Needed: Pollution plan without boundaries in NCR | Delhi News

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NEW DELHI: The National Capital Region (NCR) consists of some of the most polluted cities in the world with Delhi often stealing the limelight, especially during winters when PM2.5 and PM10 levels cross 10 times the Indian safe standards.

The Graded Response Action Plan (GRAP) rolled out by Environment Pollution (Prevention and Control) Authority (EPCA) every winter to tackle pollution applies to the entire NCR. However, most plans have largely centered around Delhi, despite data showing that Noida, Gurugram, Faridabad and Ghaziabad are potentially more polluting. The air quality monitoring stations across the capital are also far more than other more polluting regions.
Coal-based power plants at Rajghat and Badarpur have been shut, while industries have switched to cleaner fuel. Diesel vehicles, too, cannot be registered in the capital. In comparison, the neighbouring areas still have 11 coal-based power plants within a 300km radius of Delhi.
Experts believe that without considering NCR as an airshed and ensuring regional cooperation, Delhi and cities like Gurugram, Noida, Ghaziabad and Faridabad cannot show improvement alone.
A Teri source-apportionment study in 2018 found that Delhi only contributed 36% to its own pollution in winters, with 34% coming from NCR and the remaining 30% from outside. This holds similar for other NCR cities, which often receive transboundary pollution.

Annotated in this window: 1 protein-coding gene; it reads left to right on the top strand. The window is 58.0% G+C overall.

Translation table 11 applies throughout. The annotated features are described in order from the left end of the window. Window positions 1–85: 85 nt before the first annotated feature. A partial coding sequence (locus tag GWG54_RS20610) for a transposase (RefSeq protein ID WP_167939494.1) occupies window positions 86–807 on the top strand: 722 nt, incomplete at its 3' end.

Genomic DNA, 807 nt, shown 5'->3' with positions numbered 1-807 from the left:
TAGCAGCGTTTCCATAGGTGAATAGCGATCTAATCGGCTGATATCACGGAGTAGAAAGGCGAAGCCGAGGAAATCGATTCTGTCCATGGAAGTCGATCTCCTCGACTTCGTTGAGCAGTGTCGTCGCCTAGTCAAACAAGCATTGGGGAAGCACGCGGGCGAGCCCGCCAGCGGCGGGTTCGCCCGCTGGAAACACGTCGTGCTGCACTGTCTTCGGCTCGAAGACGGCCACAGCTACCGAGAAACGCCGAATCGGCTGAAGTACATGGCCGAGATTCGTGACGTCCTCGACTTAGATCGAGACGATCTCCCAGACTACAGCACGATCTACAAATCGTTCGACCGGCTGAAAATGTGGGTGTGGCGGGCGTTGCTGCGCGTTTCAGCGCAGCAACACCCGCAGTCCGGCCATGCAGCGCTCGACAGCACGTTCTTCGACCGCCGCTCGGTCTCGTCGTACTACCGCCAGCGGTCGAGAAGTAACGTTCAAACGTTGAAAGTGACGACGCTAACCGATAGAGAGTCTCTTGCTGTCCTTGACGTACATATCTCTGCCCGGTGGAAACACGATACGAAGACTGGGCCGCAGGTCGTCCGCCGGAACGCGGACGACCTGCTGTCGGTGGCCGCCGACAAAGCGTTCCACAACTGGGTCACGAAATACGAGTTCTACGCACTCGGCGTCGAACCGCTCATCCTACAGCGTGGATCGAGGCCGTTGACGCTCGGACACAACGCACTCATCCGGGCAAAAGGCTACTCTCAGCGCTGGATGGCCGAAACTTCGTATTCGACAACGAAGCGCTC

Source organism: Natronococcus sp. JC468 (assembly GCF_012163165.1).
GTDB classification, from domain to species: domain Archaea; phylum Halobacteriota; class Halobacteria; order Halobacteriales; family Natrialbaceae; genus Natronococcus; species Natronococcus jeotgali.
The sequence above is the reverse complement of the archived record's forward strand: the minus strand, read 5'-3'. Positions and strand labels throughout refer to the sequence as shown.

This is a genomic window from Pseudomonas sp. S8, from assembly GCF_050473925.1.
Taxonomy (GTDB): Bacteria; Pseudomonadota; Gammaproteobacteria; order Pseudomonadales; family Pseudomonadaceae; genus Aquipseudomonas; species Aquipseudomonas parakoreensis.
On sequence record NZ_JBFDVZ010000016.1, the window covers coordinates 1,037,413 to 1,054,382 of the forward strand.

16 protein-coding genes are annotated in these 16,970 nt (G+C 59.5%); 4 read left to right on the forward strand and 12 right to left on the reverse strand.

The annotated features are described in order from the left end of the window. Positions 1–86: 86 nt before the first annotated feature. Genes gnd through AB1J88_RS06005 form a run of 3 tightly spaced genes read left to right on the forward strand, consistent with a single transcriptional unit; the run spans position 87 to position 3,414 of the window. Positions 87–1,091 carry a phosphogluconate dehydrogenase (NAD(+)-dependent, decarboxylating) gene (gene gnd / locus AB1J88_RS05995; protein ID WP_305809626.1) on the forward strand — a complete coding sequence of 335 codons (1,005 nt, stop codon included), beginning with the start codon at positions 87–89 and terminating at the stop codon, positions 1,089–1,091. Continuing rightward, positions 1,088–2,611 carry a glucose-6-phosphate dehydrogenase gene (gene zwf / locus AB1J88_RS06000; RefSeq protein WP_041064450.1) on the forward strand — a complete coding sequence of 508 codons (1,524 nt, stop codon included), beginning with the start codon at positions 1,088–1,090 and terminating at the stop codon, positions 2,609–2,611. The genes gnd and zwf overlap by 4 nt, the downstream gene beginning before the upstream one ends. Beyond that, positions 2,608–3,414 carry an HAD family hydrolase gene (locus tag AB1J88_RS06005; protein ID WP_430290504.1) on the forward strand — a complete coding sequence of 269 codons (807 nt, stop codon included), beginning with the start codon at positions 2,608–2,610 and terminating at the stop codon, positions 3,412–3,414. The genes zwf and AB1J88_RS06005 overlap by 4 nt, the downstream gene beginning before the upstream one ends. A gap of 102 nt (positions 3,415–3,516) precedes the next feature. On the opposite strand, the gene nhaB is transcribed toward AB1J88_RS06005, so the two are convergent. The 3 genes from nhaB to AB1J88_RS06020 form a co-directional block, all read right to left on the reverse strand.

Anumita Roy Chowdhury, executive director, research and advocacy, Centre for Science and Environment, said, while Delhi has cleaned up its act, the NCR needs to follow suit, however, this won’t be possible if states act individually.
“Delhi has implemented the clean fuel policy and coal has been phased out. CNG and petrol are being given a push, alongside PNG for industries. However, this is not the case with NCR. A large number of polluting industries are still functioning across the neighbouring states, which means air quality cannot improve in Delhi if the surroundings are polluted,” Roy Chowdhury said.
Aarti Khosla, director, Climate Trends, an NGO, said an airshed approach has worked abroad and was needed across the Indo-Gangetic plains. “Tackling it state-wise has its limitations, especially in a region where pollution is widespread,” she added.
Tanushree Ganguly, programme associate, Council on Energy, Environment and Water, said, coal-based power plants alone account for a large chunk of pollution in NCR. “Our assessment of the existing emission inventories for Delhi finds that the contribution from power plants alone ranges from 3-11% and all the 11 coal-fired plants in NCR are situated outside Delhi,” she said.
The studies suggest that across the country the contribution of sources outside the city boundary could range from 15-50%. “While Delhi’s clean air action plan includes multiple measures that call for coordination between states, no interstate coordination mechanism has been established. Hence, to meet the democratic demand for clean air in Delhi-NCR, government-led regional coordination is must,” said Ganguly.
Ashish Jain, founder director, Indian Pollution Control Association, an NGO, said that pollutants see no boundaries, which make it a problem for the entire region and not the state alone. “They travel under the impact of various atmospheric conditions, so each state cannot have its own strategy or policy and interstate cooperation is crucial,” he added.



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